So while we carelessly toss around the term Black male privilege, I don’t think anyone would dare to give it the weight that we give to White privilege or White male privilege. And that is because there is no privilege that Black men specifically have in America unless we think of incarceration, death, less education as a privelege. Now we can say that Black men can access or can benefit from male privilege. That would be a true statement because as men, Black men stand a better chance of getting a man’s salary (I am referencing that fact that women have historically been paid less than men) or because Black men stand a better chance of obtaining a job in a make dominated field than women. But that fact is not based on them being Black men it’s based on the fact that they are men because their being Black does not give hem an advantage; in truth, it is what hinders them from fully benefitting from male privilege. That is no different than the argument Black feminists have made in regards to the fact that their being Black to some degree excluded them from be benefitting from Women’s Suffrage and The Women’s Rights movements despite their participation in the efforts.

So, then, for Black women to direct their anger, about being excluded from mainstream women’s movements because they are Black and being excluded from male privilege because they are women, at Black men in particular is sophomoric and asinine. What exactly is the intention of such an act? To out minority each other? Every relationship is a dynamic in which both parties play a part and both parties are responsible for the success or failure of that relationship. There is no finger to be pointed.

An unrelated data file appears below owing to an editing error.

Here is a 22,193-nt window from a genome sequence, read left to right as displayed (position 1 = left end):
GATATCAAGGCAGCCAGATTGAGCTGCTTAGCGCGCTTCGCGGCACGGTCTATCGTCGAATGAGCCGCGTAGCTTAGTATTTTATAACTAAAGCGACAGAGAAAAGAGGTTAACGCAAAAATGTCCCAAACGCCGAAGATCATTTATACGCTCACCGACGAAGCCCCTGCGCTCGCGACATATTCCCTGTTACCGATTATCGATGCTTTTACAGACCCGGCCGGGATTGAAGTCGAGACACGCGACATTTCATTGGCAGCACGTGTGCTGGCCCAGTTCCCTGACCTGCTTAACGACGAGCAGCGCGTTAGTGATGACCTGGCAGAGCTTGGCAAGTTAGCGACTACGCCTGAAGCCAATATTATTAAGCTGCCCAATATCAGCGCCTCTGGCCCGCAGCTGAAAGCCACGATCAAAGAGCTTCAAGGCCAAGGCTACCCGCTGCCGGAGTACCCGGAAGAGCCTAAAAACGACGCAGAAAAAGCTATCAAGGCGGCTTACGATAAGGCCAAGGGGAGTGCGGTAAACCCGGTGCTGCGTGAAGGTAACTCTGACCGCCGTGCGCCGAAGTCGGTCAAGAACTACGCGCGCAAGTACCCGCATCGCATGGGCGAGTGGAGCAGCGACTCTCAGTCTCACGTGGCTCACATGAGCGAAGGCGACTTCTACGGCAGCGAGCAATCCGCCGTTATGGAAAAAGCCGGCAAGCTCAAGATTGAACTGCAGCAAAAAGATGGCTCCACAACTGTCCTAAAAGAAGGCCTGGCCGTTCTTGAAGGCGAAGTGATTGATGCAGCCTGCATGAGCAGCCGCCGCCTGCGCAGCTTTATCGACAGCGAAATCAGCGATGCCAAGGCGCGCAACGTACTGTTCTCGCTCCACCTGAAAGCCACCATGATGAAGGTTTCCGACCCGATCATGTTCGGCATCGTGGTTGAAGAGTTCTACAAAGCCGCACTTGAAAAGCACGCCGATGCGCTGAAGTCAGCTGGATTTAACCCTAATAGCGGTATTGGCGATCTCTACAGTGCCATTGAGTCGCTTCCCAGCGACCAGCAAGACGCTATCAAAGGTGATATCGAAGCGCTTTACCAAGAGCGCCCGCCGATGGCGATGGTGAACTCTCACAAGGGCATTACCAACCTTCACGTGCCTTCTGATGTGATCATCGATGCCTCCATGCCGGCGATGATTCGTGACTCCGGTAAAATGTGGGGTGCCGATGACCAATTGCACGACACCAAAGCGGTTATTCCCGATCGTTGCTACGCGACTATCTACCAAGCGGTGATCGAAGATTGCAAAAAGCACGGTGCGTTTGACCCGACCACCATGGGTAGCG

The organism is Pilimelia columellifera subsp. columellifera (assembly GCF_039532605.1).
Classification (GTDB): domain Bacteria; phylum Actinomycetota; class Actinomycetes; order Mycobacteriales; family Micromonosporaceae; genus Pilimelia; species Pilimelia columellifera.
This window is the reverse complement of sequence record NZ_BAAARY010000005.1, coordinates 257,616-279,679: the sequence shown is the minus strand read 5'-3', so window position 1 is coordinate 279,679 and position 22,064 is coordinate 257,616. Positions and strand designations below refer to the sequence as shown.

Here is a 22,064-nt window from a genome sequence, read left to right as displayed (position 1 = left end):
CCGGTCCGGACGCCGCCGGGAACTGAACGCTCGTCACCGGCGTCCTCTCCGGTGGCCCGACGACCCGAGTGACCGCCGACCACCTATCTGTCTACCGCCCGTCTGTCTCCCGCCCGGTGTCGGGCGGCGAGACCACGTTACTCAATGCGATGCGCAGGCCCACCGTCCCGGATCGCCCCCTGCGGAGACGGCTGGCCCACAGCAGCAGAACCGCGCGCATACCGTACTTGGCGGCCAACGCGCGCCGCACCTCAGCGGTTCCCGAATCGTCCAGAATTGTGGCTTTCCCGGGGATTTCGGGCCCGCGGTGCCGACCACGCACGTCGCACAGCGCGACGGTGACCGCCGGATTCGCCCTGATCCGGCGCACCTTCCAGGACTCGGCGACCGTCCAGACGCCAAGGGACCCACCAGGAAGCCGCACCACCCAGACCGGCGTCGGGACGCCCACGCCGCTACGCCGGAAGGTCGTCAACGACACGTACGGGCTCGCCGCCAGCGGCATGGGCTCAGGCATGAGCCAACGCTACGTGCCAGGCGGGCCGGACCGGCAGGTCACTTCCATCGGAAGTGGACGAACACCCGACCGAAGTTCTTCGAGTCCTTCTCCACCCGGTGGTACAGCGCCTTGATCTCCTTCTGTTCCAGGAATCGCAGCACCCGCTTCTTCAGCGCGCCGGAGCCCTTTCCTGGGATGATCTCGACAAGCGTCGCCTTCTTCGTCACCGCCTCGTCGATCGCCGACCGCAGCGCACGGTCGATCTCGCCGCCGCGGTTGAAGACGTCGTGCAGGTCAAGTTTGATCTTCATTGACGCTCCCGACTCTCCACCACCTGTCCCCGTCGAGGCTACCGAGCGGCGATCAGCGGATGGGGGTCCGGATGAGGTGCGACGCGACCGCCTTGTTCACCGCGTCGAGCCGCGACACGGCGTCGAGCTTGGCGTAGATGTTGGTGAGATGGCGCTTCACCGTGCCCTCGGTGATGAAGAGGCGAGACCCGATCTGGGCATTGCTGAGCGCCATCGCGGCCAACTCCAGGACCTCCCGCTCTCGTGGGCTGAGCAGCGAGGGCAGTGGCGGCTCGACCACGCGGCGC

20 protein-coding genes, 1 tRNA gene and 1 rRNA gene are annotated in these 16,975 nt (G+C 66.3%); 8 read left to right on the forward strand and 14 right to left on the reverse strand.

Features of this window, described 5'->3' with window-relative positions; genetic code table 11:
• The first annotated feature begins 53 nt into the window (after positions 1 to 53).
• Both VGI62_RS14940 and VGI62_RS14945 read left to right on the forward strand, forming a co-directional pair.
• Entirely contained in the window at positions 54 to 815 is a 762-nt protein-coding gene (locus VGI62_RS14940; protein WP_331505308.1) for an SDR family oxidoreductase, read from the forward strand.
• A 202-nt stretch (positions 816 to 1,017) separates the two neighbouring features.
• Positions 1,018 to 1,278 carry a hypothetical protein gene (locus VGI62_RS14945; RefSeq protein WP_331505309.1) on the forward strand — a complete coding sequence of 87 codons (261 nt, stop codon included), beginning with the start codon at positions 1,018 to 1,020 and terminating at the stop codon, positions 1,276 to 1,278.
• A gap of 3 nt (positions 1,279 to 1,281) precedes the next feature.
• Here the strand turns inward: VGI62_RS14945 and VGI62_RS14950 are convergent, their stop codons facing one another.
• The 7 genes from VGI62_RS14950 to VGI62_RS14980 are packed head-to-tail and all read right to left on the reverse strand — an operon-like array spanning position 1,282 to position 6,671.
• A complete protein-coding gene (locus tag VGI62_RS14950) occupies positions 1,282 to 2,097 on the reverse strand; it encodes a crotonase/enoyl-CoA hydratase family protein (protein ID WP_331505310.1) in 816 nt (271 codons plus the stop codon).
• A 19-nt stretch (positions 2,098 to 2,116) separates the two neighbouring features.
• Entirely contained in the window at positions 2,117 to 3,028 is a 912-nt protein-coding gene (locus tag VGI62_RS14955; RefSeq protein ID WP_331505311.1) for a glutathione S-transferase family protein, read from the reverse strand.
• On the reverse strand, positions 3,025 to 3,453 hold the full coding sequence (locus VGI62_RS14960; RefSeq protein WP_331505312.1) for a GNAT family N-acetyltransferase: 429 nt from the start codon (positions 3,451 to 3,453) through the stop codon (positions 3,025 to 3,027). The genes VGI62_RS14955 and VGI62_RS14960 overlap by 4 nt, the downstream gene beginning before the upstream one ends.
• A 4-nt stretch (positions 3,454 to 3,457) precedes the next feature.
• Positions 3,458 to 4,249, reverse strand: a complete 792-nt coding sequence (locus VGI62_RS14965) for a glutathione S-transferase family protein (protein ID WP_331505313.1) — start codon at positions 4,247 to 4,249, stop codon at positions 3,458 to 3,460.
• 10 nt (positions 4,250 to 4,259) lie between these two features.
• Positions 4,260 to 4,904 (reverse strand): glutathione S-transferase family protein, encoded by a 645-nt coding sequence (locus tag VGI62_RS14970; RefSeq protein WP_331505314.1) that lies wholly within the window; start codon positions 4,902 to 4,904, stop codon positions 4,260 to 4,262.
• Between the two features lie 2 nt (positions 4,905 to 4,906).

The Point

I recently encountered a supporter of my blog on twitter. She responded to one of my tweets and began to tweet back and forth in support of one another. One of the most powerful things she said to me was We/I need you/Black men. That one statement changed everything I was feeling and we drew closer to each other because of that single encounter. That, to me, was evidence that Black men and Black women want each other. We need each other. Our acceptance of one another does no have to come with a license to abuse each other, it does mot mean we have to sacrifice ourselves and our values to be together, and it definitely does not mean one must die for the other to live. We can occupy the same space and remain intact, independent, and progressive. We have to accept the reality that we have and will hurt each other sometimes and we must give ourselves the permission to be flawed works-in-progress.